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  1. JDK
  2. JDK-8203696

Sweep x86_64.ad for better bitwise tests with imm{8,16,32,64} constants



    • Type: Enhancement
    • Status: Open
    • Priority: P4
    • Resolution: Unresolved
    • Affects Version/s: 11
    • Fix Version/s: tbd
    • Component/s: hotspot
    • Labels:


      John says here:

      I think it's doable; you define a constant operand type for the matcher
      which is 64 bits but whose value can be expressed with a 32-bit encoding.
      Actually, that's what this one appears to do:

         instruct loadUI2L(rRegL dst, memory mem, immL_32bits mask)
           match(Set dst (AndL (ConvI2L (LoadI mem)) mask));

      But the ConvI2L keeps it from being general. I guess there is an x86
      encoding issue with doing a true LoadL through a mask; I don't see
      any assembler forms for masked tests except for byte (cmpb), which you
      are filling in. For unmasked compares there are compares of memory
      to literal of all sizes (cmp[bwlq]). Do we cover those in the AD file?

      For testing a single bit, a test of any word size in memory could be
      strength-reduced to a byte test with an appropriate offset (0..7) and
      shifted imm8 byte constant (>>> 8*[0..7]). Doing that would be useful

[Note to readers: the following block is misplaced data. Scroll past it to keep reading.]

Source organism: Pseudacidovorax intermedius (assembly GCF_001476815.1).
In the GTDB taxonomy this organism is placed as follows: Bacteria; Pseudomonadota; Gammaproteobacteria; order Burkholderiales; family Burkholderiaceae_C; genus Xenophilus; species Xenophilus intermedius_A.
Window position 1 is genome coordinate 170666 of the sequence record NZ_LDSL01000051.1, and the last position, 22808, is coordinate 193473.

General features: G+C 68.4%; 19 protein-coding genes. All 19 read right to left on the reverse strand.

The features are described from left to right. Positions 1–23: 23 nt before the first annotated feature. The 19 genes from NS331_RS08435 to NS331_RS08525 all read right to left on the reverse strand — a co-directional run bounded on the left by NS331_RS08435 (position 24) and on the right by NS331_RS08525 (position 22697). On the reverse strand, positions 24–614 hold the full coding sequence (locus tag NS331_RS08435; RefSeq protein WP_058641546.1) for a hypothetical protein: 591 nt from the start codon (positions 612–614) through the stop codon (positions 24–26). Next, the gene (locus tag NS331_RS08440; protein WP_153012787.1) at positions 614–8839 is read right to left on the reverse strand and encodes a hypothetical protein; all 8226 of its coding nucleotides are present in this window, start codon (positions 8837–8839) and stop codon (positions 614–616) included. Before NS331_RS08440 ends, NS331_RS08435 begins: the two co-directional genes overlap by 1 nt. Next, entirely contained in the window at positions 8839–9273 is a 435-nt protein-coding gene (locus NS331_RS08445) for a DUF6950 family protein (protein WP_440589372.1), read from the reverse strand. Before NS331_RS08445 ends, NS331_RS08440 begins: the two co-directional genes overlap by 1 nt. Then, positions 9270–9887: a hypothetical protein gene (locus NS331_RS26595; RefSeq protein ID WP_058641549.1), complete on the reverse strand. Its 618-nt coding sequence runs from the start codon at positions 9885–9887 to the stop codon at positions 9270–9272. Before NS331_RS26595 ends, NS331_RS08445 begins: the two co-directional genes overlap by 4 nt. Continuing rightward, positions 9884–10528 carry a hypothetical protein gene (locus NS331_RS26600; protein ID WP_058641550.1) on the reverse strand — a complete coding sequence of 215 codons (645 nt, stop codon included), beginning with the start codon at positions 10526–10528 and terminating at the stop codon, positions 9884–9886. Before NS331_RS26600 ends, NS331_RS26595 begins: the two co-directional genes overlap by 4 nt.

for some metadata bit tests, such as the upcoming Class.isValueType,
      as well as existing stuff like Class.isInterface. This should be doable
      in the AD file as well. (Any IR-level narrowing of the memory type
      would confuse alias analysis; this should be a private decision inside
      the encoding of one matcher rule.)

      We could parley your in-memory bit test into those other bit tests also.
      That would triple the complexity of your patch, so it can be done in a
      separate change; nevertheless I'd like to see it happen.

      16-bit is pretty marginal. byte/int/long are the important types. But the
      single-bit test hack (extended to an imm8 mask test) that I suggested above
      should be applied to all sizes.

      Point-fixes for particular code shapes are great. Those often drive us to
      improve optimizations not just for the particular code shapes but for some
      reasonable superset of those shapes. Roland's strip mining work is a good
      example. As we close up some holes in an optimization (load through mask
      then test), let's think briefly about removing the remaining known holes in
      that same optimization, to see if there is low-hanging fruit we can pick at
      the same time.


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              Unassigned Unassigned
              shade Aleksey Shipilev
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